One night stand impacts child support case

29-November-2010 Family Law By admin

Man pays child support for six years before DNA reveals he is not the father


An expensive child support case shows it is not always worth recovering funds even if they are overpaid or incorrectly paid.

The facts of Forsythe & Latimer & Anor [2010] FMCAfam 478 (8 June 2010)


A recent decision in the Federal Magistrate’s Court (8 June 2010) concerned an application by the Child Support payer who had made payments over a number of years unaware that he was not the father of the child at the time that he made payments of child support.

The recipient of the funds was in strained financial circumstances.  Although the father was determined not to be the father so for the purposes of this discussion he will be called the “payer”.

The mother commenced a relationship with the payer in November 1997 which continued to June 1998.  They did not live together but they had a relationship which included sexual intercourse.

On an occasion in December 1997 the mother had a “one night stand” following an event at a pub.  She does not recall this man’s name nor have any of his contact details.  The child was born in late 1998 but the payer’s name was not recorded on his birth certificate until 11 January 2000.

After making private payments of child support, the payer then commenced paying through the Child Support Agency in October 2002.  After suspicions were raised by the payer’s sister as to the paternity of the child, the payer requested the mother permit a DNA test in or about March 2008.  Due to delays from the testing agency a conclusive report was not produced until 22 April 2009 which excluded the payer as being the biological father of the child.  After some delays the payer commenced proceedings in the Federal Magistrate’s Court seeking a declaration under the Child Support (Assessment) Act and seeking a repayment order under that Act.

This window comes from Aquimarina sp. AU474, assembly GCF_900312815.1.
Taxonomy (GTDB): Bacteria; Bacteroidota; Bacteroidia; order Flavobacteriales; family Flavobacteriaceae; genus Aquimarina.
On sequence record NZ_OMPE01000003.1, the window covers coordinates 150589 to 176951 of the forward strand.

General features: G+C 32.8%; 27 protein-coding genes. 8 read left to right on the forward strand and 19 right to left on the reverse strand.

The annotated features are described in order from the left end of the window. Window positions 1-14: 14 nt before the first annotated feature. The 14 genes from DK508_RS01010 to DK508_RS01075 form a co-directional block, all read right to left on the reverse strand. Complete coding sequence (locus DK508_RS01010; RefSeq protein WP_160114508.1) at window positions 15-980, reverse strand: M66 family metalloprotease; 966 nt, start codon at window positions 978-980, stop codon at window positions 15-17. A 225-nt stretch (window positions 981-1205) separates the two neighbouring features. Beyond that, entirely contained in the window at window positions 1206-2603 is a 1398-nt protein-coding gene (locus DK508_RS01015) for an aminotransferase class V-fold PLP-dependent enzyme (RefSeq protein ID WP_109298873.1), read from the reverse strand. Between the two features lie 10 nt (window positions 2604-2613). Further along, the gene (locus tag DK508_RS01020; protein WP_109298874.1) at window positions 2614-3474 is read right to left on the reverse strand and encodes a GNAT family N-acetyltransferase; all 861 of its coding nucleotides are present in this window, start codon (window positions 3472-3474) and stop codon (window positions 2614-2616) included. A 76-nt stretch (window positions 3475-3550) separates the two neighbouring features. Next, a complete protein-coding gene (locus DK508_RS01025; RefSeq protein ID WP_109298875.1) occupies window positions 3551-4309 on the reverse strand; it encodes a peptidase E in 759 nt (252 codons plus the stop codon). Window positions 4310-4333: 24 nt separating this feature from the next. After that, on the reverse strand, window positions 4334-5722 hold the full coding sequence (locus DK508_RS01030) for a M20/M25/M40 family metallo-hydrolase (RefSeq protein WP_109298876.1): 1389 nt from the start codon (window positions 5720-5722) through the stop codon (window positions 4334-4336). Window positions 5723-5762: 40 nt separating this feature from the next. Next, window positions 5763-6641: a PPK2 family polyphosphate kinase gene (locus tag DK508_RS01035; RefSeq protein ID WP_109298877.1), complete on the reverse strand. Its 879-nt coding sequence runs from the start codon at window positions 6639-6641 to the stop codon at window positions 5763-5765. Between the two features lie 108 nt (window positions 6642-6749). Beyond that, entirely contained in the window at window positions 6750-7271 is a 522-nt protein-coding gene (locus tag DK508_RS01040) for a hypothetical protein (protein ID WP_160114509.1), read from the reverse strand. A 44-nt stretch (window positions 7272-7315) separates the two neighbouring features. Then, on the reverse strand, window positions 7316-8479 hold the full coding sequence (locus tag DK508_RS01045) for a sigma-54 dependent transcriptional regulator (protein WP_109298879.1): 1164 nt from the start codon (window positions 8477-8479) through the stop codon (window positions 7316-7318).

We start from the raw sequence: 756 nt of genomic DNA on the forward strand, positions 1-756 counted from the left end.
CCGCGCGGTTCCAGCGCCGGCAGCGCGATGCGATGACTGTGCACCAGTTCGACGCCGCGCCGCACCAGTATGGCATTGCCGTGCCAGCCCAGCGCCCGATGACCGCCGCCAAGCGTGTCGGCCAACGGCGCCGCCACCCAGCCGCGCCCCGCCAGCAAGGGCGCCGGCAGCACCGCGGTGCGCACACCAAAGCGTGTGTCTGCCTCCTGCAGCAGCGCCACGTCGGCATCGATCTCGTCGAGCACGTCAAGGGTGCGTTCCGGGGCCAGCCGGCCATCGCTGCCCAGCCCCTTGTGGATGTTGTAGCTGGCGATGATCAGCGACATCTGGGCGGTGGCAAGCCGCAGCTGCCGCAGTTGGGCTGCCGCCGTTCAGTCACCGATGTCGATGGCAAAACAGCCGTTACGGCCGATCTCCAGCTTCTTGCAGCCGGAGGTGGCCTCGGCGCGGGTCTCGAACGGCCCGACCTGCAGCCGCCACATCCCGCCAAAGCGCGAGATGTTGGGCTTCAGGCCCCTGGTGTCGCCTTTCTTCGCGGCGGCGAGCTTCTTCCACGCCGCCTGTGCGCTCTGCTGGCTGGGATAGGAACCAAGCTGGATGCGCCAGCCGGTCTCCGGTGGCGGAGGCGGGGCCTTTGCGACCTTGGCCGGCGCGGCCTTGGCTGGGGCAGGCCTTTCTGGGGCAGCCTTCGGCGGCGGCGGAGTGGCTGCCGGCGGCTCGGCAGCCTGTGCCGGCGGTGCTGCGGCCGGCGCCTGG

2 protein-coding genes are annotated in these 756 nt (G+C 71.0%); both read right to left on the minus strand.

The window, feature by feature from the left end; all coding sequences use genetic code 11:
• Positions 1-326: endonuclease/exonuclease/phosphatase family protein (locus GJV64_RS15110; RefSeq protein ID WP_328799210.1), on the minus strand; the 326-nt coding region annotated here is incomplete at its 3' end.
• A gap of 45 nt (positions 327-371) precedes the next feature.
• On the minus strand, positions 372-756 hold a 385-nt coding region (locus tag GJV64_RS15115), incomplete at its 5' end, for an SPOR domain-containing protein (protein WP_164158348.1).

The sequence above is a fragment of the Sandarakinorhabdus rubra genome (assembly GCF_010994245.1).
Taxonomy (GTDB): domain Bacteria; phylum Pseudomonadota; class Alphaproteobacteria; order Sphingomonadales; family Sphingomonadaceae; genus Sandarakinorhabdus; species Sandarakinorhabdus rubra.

The entitlement of a party to “be repaid” is up to the Court who has an unfettered discretion as to whether or not to make the order in accordance with the criteria specified in Section 143(3) of the Child Support (Assessment) Act.  The relevant criteria is as follows:

  1. whether the payee or the payer knew or suspected, or should reasonably have known or suspected, that the payer was not a parent of the child; 
  2. whether the payee or the payer engaged in any conduct (by act or omission) that directly or indirectly resulted in the application for administrative assessment of child support for the child being accepted by the Registrar; 
  3. whether there was any delay by the payer in applying under section 107 for a declaration once he or she knew, or should reasonably have known, that he or she was not a parent of the child; 
  4. whether there is any other child support that is, or may become, payable to the payee for the child by the person who is a parent of the child; 
  5. the relationship between the payer and the child; 
  6. the financial circumstances of the payee and the payer. 

 

Comment from Mark Streeter Sydney Lawyer

Having regard to all the personal and particular circumstances of this case and the conduct of the parties, their financial circumstances and applying them to the criteria referred to above, the Federal Magistrate ruled that of the $39,090.57 claimed only $9,743.30 would be ordered to be paid and then made provision for these to paid by instalments over 18 months.

This was an extremely expensive case to run and this case involved 3 hearing days and written submissions. There is no way that costs would not have exceeded the sum recovered and accordingly the commerciality of recovery proceedings in this jurisdiction must be carefully weighed up!

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